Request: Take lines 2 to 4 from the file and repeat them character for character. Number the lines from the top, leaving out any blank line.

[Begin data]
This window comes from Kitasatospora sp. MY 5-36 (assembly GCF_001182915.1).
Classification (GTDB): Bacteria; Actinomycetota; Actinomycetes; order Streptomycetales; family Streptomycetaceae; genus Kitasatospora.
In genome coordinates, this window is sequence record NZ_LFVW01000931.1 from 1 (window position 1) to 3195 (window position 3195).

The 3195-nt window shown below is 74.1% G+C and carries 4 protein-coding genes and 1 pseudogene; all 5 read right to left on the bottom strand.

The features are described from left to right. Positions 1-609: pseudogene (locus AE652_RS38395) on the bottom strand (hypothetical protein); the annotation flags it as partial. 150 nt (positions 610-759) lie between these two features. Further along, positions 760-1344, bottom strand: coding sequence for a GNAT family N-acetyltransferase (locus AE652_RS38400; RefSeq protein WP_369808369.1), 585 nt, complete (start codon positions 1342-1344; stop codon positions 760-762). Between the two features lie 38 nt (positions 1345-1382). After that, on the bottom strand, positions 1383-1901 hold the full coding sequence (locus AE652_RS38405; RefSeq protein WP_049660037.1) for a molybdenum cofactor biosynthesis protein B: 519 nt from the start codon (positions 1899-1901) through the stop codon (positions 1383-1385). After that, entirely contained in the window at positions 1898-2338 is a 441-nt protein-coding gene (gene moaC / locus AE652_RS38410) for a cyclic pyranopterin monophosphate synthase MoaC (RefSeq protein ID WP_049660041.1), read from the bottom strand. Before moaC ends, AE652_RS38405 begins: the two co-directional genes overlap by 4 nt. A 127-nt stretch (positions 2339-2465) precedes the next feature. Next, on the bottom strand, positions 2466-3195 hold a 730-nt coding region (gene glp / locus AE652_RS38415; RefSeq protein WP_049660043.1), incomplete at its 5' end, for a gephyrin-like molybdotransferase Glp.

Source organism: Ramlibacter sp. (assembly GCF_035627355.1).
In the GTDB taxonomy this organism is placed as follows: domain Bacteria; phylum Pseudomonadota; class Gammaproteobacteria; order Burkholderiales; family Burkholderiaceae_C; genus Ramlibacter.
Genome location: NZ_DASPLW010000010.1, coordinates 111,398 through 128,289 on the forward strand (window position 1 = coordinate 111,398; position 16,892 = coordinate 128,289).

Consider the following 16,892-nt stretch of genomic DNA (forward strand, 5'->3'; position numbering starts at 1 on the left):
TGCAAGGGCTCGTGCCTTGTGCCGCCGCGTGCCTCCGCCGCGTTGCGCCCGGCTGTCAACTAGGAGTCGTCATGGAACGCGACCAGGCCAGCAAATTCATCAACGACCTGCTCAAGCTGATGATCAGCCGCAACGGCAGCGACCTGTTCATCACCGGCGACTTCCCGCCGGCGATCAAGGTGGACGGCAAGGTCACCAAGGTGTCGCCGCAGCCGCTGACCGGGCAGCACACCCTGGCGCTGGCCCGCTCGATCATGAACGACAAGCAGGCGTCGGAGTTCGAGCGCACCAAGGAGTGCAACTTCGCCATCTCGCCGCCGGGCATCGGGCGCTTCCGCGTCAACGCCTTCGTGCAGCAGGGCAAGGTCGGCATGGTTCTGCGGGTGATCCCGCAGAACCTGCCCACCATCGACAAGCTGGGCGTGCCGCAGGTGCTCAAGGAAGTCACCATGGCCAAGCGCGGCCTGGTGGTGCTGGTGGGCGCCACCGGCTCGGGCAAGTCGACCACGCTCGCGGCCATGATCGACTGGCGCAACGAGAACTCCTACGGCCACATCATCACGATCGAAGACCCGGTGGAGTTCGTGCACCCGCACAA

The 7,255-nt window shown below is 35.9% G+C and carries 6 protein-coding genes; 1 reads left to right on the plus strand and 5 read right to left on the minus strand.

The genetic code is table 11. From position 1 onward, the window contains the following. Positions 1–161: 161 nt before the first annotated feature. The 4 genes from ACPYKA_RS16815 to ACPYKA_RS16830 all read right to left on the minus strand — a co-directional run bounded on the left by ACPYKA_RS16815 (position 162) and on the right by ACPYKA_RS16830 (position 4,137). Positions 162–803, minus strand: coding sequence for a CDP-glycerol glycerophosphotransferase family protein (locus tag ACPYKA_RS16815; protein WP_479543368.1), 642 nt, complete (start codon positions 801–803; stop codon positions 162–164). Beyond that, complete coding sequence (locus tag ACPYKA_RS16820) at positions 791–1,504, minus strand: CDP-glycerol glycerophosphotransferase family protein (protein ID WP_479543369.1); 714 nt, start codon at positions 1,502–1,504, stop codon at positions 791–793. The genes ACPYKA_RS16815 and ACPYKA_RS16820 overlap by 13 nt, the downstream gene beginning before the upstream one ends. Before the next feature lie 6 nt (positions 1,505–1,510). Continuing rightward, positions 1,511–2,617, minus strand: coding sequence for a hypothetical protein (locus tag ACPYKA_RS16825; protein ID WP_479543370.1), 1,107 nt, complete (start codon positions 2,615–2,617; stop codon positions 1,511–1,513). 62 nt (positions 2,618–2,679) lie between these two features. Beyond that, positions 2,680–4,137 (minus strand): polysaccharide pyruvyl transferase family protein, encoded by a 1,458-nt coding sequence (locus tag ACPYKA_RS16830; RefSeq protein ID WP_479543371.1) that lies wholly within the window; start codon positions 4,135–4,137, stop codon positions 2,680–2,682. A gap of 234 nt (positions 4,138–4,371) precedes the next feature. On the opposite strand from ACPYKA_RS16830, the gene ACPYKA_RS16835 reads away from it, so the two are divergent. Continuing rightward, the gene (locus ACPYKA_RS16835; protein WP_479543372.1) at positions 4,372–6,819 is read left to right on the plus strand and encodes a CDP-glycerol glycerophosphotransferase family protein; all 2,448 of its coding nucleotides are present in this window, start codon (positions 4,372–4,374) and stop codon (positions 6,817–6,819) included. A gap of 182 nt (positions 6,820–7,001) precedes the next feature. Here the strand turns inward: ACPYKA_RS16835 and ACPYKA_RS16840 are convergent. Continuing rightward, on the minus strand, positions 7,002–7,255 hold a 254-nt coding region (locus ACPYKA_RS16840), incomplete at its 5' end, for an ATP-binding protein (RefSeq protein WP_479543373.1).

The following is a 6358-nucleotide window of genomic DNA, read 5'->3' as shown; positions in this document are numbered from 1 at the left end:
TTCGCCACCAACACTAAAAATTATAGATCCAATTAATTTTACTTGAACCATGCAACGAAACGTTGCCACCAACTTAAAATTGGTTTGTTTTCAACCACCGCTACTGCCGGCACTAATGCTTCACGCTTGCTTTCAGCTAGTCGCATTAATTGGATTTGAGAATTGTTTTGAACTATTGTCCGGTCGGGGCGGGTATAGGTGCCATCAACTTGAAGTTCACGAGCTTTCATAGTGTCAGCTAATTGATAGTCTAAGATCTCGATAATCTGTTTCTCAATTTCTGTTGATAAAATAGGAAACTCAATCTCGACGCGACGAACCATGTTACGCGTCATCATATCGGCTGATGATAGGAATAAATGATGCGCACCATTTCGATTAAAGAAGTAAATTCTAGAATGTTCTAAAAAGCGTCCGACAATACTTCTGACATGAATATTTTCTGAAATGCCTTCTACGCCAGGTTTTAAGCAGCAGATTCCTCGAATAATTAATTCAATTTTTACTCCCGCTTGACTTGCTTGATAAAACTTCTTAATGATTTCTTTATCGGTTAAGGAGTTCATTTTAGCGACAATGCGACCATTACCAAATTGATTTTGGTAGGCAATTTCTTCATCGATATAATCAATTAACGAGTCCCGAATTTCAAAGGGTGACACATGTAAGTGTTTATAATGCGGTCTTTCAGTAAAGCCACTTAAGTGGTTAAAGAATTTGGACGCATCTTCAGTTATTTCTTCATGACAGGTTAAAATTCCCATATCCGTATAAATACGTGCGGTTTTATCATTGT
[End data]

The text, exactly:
Classification (GTDB): Bacteria; Actinomycetota; Actinomycetes; order Streptomycetales; family Streptomycetaceae; genus Kitasatospora.
In genome coordinates, this window is sequence record NZ_LFVW01000931.1 from 1 (window position 1) to 3195 (window position 3195).

The 3195-nt window shown below is 74.1% G+C and carries 4 protein-coding genes and 1 pseudogene; all 5 read right to left on the bottom strand.